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I have blocked all the basic nmap scans using iptables by making a rule in the INPUT chain that if the no of packet send from a particular ip within 10 seconds exceeds a particular limit then put that ip in blacklist and deny the further packets. This way the nmap SYN Stealth Attack, SYN connect, UDP and all other basic scans are blocked Now I want to block nmap xmas scan. Can somebody tell me how to do that.

I have written the following rules:

$ iptables -A INPUT -m state --state NEW -m recent --set --name NEW
$ iptables -A INPUT -m recent --update --seconds 10 --hitcount 5 --rttl --name NEW -j DROP

Thanks in advance

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Hiding open ports adds nothing. Security be obscurity is no security at all. –  Chris S Sep 28 '11 at 23:32
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2 Answers

Can you be more specific about the rule that you've configured?

As you've described it, it would block an X-mas scan; a packet lit up with flags like a Christmas tree would still be a packet "sent from a particular IP" - but if that's truly how you've set up your rules, then you're likely going to unintentionally ban hosts sending legitimate traffic at a rate that violates the rule.

Don't put a lot of effort into security by obscurity. You service is open to the internet, and a scanner can simply slow their scan rate to a crawl to defeat your rate limit, or they can randomly hit the open port before the block kicks in. Blocking scans is not a substitute for securing your service.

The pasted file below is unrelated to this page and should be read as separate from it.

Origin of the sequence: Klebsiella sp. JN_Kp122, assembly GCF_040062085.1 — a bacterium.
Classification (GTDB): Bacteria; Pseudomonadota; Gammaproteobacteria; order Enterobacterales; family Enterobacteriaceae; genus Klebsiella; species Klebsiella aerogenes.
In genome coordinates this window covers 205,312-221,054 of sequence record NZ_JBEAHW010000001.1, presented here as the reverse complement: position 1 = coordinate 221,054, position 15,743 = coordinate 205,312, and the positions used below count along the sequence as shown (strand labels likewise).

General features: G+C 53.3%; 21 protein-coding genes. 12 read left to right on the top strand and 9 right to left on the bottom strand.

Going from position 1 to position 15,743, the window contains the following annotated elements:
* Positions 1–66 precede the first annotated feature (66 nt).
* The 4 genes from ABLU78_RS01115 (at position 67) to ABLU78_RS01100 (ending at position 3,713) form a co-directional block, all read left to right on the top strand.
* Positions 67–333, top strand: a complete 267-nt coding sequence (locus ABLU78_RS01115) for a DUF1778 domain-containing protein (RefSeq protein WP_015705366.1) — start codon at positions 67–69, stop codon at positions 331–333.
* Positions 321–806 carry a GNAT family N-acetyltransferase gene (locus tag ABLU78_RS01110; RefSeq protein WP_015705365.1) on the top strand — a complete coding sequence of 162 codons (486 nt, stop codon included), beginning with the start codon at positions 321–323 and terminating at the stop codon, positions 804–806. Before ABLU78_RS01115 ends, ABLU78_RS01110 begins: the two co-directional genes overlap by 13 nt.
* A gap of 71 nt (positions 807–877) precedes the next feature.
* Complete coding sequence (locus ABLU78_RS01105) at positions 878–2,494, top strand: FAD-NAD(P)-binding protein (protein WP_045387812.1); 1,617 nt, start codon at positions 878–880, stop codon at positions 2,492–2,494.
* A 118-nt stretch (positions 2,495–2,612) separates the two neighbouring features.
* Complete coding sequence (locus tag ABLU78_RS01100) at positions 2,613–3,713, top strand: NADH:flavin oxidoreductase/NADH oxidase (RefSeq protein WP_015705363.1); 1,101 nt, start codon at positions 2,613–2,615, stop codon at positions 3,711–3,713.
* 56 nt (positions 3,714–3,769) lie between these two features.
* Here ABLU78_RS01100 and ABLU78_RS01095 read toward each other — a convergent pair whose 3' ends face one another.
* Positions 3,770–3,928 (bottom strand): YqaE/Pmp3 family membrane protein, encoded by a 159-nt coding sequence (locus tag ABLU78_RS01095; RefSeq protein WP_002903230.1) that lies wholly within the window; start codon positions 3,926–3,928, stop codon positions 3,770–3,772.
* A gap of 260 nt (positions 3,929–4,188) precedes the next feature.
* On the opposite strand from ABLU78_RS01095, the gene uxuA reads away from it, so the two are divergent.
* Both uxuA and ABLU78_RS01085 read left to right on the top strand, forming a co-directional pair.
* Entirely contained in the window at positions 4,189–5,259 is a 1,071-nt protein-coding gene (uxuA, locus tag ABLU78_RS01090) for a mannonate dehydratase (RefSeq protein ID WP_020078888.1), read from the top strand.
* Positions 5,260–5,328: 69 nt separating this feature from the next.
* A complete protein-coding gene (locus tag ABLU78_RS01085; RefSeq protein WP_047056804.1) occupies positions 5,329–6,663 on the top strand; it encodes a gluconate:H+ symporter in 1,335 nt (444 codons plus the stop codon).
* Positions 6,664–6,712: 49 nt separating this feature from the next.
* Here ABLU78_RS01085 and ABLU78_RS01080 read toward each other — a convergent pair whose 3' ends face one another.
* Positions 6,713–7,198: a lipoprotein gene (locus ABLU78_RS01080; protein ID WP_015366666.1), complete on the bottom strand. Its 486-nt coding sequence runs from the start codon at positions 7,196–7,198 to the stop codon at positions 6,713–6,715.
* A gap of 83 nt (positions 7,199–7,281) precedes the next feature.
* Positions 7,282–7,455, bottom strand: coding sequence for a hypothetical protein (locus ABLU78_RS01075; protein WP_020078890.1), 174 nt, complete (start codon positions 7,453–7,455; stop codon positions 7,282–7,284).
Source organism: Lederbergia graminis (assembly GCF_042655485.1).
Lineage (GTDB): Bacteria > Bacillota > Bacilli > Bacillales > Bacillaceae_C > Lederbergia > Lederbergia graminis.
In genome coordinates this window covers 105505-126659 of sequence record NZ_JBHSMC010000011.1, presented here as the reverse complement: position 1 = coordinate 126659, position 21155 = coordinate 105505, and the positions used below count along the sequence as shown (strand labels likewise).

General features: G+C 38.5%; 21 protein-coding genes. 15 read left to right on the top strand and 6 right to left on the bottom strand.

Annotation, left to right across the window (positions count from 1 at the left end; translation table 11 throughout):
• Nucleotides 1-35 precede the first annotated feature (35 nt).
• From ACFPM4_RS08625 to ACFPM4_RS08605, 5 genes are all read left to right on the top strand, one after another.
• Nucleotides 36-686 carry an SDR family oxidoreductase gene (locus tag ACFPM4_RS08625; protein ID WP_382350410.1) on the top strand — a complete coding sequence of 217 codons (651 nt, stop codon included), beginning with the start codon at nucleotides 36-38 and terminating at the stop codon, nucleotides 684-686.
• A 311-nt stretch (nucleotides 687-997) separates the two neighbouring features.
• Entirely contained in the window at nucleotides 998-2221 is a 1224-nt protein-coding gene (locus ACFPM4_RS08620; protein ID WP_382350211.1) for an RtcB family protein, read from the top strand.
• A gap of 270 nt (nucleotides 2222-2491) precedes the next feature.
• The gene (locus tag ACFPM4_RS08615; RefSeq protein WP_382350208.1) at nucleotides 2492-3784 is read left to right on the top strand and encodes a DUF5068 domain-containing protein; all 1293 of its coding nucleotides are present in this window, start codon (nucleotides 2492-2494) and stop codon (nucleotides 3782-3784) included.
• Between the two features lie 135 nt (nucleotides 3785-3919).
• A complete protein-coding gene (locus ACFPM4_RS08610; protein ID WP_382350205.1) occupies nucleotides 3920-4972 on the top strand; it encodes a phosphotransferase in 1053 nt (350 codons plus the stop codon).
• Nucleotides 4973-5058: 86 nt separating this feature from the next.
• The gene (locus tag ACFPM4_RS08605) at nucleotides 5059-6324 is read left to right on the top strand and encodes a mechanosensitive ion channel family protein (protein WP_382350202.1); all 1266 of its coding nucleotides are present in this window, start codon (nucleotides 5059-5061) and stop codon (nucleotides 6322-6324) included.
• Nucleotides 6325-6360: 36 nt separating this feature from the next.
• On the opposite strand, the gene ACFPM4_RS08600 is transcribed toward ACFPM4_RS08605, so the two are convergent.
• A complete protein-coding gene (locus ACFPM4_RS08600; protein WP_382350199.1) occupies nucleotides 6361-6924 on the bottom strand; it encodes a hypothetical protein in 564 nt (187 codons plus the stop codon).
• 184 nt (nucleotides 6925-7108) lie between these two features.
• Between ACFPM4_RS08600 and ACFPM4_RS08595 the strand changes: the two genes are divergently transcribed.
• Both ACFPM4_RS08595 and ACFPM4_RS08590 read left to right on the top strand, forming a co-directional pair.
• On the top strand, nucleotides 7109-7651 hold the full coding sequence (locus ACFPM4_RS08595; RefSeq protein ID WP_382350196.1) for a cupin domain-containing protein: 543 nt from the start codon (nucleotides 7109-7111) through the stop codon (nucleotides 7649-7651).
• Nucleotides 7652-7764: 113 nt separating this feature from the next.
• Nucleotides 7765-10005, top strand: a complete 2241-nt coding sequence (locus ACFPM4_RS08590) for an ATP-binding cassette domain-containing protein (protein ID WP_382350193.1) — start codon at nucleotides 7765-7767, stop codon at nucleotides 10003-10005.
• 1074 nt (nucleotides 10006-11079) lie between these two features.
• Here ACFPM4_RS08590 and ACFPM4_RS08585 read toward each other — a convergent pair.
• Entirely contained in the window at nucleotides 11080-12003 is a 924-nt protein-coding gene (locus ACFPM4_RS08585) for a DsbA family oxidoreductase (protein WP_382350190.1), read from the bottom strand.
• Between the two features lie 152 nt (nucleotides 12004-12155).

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+1, although the fact that "Blocking scans is not a substitute for securing your service" doesn't mean scan blocking shouldn't be implemented as well. –  John Gardeniers Sep 23 '11 at 4:36
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iptables -A INPUT -p tcp --tcp-flags ALL ALL -j LOG --log-prefix "XMAS A: "
iptables -A INPUT -p tcp --tcp-flags ALL ALL -j DROP

iptables -A INPUT -p tcp --tcp-flags ALL FIN,PSH,URG -j LOG --log-prefix "XMAS B: "
iptables -A INPUT -p tcp --tcp-flags ALL FIN,PSH,URG -j DROP

iptables -A INPUT -p tcp --tcp-flags ALL SYN,RST,ACK,FIN,URG -j LOG --log-prefix "XMAS C: "
iptables -A INPUT -p tcp --tcp-flags ALL SYN,RST,ACK,FIN,URG -j DROP

nmap -sX sends the xmas type B that I have above (I just made "type b" up).

the canonical xmas is type A.

http://techhelplist.com/index.php/tech-tutorials/43-linux-adventures/120-nmap-linux-iptables-xmas-packets

obviously you can add in the time limit stuff.

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